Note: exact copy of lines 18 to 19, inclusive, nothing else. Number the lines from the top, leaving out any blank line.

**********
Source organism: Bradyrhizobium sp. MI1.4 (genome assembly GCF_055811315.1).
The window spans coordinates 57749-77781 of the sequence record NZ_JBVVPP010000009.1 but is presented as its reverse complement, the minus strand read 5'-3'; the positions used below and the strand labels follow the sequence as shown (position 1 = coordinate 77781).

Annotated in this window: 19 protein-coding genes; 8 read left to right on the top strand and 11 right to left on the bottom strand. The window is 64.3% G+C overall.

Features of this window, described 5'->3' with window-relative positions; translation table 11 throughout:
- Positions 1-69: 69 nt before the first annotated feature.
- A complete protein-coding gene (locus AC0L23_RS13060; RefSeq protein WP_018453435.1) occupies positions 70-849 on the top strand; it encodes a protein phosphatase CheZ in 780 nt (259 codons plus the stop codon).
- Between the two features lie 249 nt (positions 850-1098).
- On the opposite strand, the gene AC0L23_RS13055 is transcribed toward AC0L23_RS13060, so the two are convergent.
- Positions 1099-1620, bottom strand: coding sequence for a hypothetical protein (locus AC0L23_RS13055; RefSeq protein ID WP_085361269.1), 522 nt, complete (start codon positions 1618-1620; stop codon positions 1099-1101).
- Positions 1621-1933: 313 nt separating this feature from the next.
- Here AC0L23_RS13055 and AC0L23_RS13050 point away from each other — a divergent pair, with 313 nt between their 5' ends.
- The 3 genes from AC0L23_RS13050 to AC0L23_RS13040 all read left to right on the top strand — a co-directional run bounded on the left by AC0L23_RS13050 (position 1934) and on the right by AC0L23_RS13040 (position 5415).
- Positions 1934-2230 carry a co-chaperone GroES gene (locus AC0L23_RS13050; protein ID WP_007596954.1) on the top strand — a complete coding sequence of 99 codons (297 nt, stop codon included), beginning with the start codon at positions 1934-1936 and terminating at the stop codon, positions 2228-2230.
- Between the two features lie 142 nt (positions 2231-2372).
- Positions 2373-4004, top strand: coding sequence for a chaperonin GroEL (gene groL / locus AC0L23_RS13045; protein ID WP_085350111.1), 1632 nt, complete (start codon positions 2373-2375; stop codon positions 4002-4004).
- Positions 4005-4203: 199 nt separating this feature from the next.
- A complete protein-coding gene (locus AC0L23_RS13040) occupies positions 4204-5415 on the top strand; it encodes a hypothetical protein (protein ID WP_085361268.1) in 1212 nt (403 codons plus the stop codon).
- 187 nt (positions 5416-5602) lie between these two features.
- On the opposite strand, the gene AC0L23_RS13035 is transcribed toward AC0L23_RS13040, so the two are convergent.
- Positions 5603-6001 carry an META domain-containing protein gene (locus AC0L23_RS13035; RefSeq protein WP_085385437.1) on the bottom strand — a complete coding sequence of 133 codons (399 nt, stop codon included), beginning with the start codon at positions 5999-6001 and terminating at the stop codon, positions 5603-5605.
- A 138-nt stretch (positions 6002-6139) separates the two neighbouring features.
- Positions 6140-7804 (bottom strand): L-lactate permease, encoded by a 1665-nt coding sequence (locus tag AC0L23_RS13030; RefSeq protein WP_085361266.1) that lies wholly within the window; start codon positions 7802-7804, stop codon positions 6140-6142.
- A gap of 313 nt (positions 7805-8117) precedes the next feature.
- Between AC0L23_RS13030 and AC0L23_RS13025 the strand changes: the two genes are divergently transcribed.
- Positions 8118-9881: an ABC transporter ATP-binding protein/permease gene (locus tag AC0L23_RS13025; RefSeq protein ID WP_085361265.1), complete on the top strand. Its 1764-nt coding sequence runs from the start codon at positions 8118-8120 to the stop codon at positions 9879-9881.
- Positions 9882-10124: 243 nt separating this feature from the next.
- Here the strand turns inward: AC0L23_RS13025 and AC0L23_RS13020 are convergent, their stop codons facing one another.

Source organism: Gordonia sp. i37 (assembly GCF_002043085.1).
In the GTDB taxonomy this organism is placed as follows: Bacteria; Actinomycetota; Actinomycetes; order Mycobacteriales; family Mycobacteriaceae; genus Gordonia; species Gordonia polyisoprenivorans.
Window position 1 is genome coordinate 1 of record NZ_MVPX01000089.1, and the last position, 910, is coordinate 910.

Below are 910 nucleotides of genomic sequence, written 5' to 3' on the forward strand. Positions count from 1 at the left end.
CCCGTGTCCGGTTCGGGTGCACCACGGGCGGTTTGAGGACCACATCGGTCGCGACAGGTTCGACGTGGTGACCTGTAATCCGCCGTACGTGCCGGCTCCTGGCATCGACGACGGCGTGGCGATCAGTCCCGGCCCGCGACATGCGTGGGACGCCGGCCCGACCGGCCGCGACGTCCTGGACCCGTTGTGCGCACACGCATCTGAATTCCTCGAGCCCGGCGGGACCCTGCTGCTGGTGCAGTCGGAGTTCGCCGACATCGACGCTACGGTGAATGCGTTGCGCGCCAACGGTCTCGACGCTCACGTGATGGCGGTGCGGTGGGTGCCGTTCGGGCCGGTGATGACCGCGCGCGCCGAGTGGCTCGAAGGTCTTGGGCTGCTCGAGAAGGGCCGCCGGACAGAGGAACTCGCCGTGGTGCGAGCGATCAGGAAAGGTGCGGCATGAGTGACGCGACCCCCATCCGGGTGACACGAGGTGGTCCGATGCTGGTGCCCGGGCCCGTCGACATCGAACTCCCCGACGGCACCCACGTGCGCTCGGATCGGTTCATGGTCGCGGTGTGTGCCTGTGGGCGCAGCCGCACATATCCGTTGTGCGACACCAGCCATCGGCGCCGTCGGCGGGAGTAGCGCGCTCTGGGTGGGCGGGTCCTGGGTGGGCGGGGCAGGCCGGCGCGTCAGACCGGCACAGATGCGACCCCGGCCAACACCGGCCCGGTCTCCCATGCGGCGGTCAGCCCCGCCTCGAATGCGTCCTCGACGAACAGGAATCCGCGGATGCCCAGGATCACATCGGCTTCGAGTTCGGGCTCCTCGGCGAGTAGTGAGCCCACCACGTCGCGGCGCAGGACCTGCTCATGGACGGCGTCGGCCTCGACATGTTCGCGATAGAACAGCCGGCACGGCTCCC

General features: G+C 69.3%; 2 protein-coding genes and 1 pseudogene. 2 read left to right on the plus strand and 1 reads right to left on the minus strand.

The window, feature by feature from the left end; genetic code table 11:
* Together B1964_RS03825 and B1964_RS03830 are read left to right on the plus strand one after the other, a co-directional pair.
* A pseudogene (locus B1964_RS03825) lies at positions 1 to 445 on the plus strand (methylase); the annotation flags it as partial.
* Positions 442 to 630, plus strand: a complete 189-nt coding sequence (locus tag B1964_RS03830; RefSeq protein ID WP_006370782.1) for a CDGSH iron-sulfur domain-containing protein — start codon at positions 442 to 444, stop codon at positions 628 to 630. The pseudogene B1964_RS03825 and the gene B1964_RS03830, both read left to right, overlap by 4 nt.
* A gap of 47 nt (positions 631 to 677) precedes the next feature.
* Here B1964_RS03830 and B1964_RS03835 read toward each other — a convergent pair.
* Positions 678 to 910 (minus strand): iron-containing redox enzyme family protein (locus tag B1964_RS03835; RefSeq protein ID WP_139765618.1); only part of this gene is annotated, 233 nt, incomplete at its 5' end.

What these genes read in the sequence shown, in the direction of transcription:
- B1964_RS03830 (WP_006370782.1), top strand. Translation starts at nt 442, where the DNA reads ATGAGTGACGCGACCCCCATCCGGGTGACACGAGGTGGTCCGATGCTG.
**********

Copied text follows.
- 187 nt (positions 5416-5602) lie between these two features.
- On the opposite strand, the gene AC0L23_RS13035 is transcribed toward AC0L23_RS13040, so the two are convergent.